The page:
There were two disturbing films that I saw in the early 1970s. Both films were about demons. Both films scared the stuffing out of me. The Exorcist and The Devils were both controversial for their time because of the subject matter. Even though I have not watched either film since, the torture scenes from The Devils are forever seared into my mind. But as blasphemous as that film was back in the day, there were lessons to be learned. I will share them with you… if you you’re not afraid…
Ken Russell produced and directed this historical horror film based loosely on the Aldous Huxley book The Devils of Loudun. The film stars Oliver Reed and Vanessa Redgrave and the story tells the account of a Roman Catholic priest named Urbain Grandier who was tortured and executed for witchcraft in 1634. The story is about a convent of Ursuline nuns exhibiting the signs of demonic possession.
It is in reality a story about power made corrupt when government and church joined forces to control the cities of France. Because the church aka Cardinal Richelieu, and King Louis XIII feared a Protestant uprising, they joined forces. Unfortunately for Father Grandier, he stood in the way of Richelieu and Jean de Laubardemont’s plans to tear down the walls surrounding Loudun.
Urbain Grandier was the parish priest of the church in Loudun. He was a vain man who used his good looks to charm the maidens. He was a man who loved women. There is nothing wrong with this except for his vow of celibacy.
Most priests during that period had illicit affairs, but because Grandier stood up against the state, his dalliances with Phillippa Trincant and Madeleine de Brou (Gemma Jones) would be his undoing. Grandier came from money and he was well-educated, and most importantly, politically connected. Oliver Reed played his character, in the beginning of the film, as an elite snob who enjoyed the power given to him by the church just as much as he enjoyed his women.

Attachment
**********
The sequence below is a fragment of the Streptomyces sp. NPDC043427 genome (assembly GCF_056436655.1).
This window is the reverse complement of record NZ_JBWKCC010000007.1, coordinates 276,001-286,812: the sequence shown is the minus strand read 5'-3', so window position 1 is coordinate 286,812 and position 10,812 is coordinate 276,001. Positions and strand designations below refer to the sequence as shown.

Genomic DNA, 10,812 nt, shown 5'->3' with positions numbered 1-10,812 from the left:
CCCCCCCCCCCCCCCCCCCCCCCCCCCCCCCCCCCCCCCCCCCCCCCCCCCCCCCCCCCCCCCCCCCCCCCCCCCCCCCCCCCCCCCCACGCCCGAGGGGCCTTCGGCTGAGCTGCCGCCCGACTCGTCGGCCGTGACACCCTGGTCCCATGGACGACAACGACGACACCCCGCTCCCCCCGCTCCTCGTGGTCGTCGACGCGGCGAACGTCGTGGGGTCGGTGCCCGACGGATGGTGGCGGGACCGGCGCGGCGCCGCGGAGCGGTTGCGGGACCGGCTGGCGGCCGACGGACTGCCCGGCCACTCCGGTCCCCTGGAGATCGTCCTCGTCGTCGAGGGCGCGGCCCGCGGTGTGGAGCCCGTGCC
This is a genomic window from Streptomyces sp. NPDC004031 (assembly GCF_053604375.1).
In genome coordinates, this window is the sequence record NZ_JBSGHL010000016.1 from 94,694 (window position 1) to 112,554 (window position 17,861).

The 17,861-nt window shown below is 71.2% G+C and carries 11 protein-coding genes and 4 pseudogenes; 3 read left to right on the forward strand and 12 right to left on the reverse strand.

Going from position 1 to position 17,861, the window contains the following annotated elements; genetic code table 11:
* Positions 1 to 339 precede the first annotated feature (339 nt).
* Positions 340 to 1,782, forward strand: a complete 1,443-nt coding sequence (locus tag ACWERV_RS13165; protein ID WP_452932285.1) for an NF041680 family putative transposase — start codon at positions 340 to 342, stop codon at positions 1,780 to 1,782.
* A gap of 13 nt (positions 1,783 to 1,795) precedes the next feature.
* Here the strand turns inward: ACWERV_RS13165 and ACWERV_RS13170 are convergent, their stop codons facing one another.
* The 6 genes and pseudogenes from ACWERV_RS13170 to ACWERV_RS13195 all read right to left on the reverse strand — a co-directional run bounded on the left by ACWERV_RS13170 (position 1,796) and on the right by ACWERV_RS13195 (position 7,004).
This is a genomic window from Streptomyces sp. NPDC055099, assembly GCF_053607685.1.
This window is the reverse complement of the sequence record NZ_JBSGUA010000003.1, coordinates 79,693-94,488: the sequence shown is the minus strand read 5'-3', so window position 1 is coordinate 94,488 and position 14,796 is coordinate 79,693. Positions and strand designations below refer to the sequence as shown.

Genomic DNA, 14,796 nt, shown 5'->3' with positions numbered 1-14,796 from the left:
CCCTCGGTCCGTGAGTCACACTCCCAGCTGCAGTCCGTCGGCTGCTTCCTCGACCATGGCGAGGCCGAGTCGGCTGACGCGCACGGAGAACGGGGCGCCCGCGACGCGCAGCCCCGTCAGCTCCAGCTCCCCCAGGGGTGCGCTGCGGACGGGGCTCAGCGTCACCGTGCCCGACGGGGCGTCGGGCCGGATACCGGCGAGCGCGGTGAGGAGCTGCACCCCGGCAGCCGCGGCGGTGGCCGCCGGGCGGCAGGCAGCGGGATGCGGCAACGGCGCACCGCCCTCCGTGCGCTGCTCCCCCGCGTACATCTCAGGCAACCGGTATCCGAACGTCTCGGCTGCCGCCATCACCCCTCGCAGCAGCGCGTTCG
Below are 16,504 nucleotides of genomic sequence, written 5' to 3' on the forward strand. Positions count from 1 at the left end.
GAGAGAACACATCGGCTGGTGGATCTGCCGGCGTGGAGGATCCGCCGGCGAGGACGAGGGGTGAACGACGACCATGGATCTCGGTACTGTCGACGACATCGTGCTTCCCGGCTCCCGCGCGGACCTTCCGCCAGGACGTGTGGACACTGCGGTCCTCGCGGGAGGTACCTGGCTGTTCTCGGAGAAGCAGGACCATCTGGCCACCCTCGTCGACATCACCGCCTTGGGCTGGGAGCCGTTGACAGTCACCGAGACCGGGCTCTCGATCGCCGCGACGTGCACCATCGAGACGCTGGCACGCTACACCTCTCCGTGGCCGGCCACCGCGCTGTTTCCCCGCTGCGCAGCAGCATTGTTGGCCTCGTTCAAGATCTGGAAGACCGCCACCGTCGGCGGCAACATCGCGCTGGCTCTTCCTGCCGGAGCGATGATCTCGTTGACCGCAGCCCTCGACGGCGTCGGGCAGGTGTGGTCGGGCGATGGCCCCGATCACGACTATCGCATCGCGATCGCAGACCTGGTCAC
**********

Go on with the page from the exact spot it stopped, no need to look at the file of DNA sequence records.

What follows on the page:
To understand Vanessa Redgrave’s character as Mother Superior Jeanne des Anges (Joann of the Angels) we need to understand the position of women in the Roman Catholic Church. Women had no rights. Got it? Young women, who were considered a burden to their family because of poverty or the lack of a prospective mate, were sent to the nunnery to spend the rest of their lives in servitude to the church.
Most of these women were poor and uneducated. In the film, Vanessa Redgrave’s hunchbacked character, Mother Superior, had asked Grandier to become the confessor for the convent. She was obsessed with the priest, but when he refused; Mother went ballistic. She convinced the young nuns under her to say that Grandier was in league with the devil.
Torture and slaughter under the name of God is not new. It’s been going on since Moses received the Ten Commandments. In the film, Ken Russell uses the mass hysteria that overcame that convent in Loudun to show how the political and religious schemers, Baron De Laubardemont (Dudley Sutton) and Cardinal Richelieu (Christopher Logue) with the help of the king (Graham Armitage) joined forces to control the populace and confiscate the wealth. The persecutors knew that Grandier was not in cahoots with any demon, although his lust for women was enough to at least kick him out of priesthood. These evil men made the people of Loudun turn on their beloved priest with stories of demonic activities. This was a media circus similar to what we’re dealing with today.